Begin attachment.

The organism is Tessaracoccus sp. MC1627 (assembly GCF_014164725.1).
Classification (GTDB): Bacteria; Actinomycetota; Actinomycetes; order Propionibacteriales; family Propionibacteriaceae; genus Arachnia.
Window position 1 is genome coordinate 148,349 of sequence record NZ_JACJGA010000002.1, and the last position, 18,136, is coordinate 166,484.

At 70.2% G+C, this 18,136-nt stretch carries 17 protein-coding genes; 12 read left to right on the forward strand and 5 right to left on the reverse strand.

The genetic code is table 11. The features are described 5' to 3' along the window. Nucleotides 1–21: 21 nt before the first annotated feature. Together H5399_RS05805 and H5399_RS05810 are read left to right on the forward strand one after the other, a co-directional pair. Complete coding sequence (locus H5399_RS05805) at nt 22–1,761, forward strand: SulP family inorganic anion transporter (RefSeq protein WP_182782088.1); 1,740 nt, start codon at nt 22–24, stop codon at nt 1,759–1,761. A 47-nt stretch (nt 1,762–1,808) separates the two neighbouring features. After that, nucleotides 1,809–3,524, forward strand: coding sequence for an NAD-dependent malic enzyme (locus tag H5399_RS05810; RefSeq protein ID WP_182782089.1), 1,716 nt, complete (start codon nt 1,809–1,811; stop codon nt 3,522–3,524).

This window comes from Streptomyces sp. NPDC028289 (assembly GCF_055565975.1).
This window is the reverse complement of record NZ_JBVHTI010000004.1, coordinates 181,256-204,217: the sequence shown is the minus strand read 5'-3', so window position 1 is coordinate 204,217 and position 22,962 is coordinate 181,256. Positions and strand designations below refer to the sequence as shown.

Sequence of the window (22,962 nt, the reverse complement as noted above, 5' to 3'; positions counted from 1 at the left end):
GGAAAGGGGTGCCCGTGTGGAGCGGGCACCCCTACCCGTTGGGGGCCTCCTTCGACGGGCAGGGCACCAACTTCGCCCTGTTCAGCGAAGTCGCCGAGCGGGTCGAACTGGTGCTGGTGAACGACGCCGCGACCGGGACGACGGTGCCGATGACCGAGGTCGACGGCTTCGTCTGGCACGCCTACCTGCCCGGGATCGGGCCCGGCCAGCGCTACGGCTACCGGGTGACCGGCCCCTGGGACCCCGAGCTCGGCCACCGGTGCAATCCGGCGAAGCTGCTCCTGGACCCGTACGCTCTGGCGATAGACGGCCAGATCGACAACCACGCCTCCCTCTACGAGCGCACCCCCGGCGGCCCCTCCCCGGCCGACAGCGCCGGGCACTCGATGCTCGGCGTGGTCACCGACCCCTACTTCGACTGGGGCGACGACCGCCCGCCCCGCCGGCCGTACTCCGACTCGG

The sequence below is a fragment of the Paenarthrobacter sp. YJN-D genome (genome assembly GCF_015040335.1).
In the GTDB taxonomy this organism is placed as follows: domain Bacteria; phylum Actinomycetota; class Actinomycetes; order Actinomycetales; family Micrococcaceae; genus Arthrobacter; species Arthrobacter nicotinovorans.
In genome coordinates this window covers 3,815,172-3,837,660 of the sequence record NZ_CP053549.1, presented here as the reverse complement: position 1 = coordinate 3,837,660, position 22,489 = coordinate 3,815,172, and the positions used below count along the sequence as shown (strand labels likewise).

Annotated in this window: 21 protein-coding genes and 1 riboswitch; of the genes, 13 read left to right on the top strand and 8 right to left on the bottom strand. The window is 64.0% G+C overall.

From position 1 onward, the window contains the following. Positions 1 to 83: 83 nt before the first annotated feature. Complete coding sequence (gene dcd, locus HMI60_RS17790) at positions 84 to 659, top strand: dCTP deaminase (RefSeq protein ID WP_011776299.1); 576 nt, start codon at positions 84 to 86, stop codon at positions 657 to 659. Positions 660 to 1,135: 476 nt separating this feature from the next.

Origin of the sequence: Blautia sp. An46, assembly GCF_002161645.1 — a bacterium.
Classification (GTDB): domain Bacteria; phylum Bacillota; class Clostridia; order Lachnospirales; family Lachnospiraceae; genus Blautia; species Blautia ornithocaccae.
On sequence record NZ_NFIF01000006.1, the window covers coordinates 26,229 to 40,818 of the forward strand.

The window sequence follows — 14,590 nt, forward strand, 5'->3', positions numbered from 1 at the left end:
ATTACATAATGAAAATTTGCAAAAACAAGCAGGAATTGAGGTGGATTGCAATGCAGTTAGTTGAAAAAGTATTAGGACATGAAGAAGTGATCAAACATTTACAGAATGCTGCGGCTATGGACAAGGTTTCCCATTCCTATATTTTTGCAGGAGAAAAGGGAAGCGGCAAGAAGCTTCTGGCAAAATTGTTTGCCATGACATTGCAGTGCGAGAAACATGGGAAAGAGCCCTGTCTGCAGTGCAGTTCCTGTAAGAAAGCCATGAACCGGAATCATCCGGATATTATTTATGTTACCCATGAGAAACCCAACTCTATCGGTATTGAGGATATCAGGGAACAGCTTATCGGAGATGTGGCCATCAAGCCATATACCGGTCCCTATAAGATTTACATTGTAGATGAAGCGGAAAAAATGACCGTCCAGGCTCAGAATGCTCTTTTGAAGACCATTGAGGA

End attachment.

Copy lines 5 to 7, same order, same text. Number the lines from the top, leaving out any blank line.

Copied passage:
The genetic code is table 11. The features are described 5' to 3' along the window. Nucleotides 1–21: 21 nt before the first annotated feature. Together H5399_RS05805 and H5399_RS05810 are read left to right on the forward strand one after the other, a co-directional pair. Complete coding sequence (locus H5399_RS05805) at nt 22–1,761, forward strand: SulP family inorganic anion transporter (RefSeq protein WP_182782088.1); 1,740 nt, start codon at nt 22–24, stop codon at nt 1,759–1,761. A 47-nt stretch (nt 1,762–1,808) separates the two neighbouring features. After that, nucleotides 1,809–3,524, forward strand: coding sequence for an NAD-dependent malic enzyme (locus tag H5399_RS05810; RefSeq protein ID WP_182782089.1), 1,716 nt, complete (start codon nt 1,809–1,811; stop codon nt 3,522–3,524).

This window comes from Streptomyces sp. NPDC028289 (assembly GCF_055565975.1).
This window is the reverse complement of record NZ_JBVHTI010000004.1, coordinates 181,256-204,217: the sequence shown is the minus strand read 5'-3', so window position 1 is coordinate 204,217 and position 22,962 is coordinate 181,256. Positions and strand designations below refer to the sequence as shown.